Magazine article New Internationalist

Homeward Bound: Indians and Pakistanis Are Beginning to Pick Up the Threads of Their Divided Lives, and Start the Process of Healing, of Remembering, of Talking Again

Magazine article New Internationalist

Homeward Bound: Indians and Pakistanis Are Beginning to Pick Up the Threads of Their Divided Lives, and Start the Process of Healing, of Remembering, of Talking Again

Article excerpt

There was much excitement in our household as my 80-year-old father prepared to visit Pakistan for the first time after 53 years. He'd fled, amidst gunfire and smoke, the day India and Pakistan were partitioned, carrying nothing but the clothes on his back, having handed over his apartment keys to a friend who was staying behind. All these years, though, he hadn't forgotten Lahore, his home, or Shamsher, his friend.

'This will probably be my only chance before I die,' he said when we expressed concern about his health. We were worried: he's diabetic, suffers from angina, tends to overstrain himself. He loses things, he's never kept a wallet -- what would he do if he lost his passport or something equally important? But he was adamant.

The determination, however, began to wear a little thin as the day drew near. He couldn't sleep for worrying but he wouldn't, or couldn't, tell us he was worrying. We knew though, and made all sorts of oblique suggestions that he plead ill health or doctor's orders and back out. But he wasn't having any of that. 'I just have to go,' he said.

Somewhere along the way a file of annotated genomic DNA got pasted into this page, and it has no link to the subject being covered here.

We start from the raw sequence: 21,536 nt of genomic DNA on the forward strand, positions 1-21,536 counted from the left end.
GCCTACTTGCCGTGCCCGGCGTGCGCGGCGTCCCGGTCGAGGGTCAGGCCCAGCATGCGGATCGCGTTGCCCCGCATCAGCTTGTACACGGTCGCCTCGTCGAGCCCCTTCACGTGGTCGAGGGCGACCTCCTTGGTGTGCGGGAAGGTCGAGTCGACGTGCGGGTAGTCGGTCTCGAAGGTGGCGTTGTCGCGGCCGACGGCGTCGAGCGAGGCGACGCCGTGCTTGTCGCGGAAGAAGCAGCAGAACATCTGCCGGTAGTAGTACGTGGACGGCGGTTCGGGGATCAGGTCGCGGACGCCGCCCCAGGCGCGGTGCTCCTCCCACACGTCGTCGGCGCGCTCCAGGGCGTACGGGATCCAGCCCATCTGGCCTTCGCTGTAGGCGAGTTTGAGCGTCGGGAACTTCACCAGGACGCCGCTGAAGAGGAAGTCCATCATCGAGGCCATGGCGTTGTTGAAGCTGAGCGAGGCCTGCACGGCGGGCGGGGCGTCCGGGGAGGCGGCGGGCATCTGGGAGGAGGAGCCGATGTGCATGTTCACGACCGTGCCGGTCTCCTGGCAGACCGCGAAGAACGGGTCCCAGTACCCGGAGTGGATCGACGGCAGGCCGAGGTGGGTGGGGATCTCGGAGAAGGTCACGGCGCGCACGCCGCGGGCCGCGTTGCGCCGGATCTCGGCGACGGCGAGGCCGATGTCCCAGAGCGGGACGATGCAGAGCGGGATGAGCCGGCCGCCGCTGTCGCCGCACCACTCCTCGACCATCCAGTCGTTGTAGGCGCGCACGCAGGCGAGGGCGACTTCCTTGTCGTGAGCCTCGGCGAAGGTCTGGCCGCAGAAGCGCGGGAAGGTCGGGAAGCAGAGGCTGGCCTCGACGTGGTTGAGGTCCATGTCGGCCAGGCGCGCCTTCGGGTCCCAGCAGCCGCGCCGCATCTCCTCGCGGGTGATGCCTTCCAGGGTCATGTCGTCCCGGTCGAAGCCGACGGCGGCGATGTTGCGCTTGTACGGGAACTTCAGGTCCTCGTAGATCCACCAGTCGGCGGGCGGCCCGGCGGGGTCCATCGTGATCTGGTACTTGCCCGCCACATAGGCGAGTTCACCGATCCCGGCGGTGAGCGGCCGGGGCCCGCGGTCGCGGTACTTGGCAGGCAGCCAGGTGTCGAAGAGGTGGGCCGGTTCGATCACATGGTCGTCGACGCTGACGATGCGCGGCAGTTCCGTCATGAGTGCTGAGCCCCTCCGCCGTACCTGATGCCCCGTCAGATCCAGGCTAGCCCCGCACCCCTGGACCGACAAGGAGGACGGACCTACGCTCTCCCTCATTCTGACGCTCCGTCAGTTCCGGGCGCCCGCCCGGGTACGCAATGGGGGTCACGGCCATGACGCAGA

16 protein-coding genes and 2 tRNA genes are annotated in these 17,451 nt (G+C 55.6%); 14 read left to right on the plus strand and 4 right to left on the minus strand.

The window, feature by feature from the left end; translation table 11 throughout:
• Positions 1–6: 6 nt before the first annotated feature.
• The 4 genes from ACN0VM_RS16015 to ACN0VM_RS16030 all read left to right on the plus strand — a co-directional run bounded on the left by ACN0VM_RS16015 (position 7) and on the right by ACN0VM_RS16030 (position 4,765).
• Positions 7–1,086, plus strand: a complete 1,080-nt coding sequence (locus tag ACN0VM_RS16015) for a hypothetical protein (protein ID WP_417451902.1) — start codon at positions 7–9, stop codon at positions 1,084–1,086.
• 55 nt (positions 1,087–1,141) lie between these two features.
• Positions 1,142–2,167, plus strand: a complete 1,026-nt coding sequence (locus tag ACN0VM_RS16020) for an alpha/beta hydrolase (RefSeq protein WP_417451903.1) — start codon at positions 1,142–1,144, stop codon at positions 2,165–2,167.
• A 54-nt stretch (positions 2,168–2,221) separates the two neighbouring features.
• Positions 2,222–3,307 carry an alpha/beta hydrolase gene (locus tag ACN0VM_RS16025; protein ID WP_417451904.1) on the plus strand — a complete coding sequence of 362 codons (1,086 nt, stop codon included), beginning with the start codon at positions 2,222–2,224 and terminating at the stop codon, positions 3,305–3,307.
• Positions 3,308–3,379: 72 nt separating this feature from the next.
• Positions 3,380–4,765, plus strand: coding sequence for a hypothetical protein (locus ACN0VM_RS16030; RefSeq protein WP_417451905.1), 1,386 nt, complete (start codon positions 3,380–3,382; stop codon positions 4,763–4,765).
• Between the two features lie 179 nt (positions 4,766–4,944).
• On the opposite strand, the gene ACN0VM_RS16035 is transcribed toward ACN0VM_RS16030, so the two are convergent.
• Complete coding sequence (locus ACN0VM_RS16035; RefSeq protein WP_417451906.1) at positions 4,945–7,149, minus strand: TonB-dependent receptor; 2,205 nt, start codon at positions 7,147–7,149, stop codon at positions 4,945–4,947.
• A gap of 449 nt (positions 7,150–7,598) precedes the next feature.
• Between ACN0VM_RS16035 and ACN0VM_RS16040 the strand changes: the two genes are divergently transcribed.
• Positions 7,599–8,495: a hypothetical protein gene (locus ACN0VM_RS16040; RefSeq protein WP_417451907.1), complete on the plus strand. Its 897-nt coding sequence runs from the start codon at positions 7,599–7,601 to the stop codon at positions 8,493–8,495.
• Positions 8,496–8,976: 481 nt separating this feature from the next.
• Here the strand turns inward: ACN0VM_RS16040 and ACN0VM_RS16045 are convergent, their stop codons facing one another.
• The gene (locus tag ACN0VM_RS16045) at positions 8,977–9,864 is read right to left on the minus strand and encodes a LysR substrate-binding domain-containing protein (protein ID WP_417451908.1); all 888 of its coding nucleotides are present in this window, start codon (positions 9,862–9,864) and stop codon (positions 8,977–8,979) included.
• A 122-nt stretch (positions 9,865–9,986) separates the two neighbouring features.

This desperation to visit each other's countries may seem strange to outsiders. But Indians and Pakistanis will immediately understand -- as will others whose lives have been partitioned arbitrarily in doomed attempts at political solutions. The one thing we hanker after all our lives is to be able to visit the other country. For people who came from Pakistan to India (as my parents did) or those who went from India to Pakistan, this longing is even more deep. For many Indians and Pakistanis, that moment in 1947 when a more or less arbitrary boundary was drawn dividing one country into two was a moment of deep loss: of friends, of family, of homes and roots, of a culture. It was a moment which represented a division of hearts.

Today, it's well nigh impossible for Indians and Pakistanis to get visas to travel to each other's country. There is such deep suspicion on both sides that neither government is willing to allow the other's citizens to visit freely. If you get a visa at all, it's not for a country but for a city -- the maximum being three cities -- and everywhere you go you must report to the police within 24 hours and again 24 hours before leaving. So my father also felt that because he was fortunate enough to obtain a visa, he just had to go.

We saw him off at the airport, giving him all sorts of instructions about how to hold on to his passport. No sooner had he entered than he turned the folder upside down and dropped the passport on the floor. …

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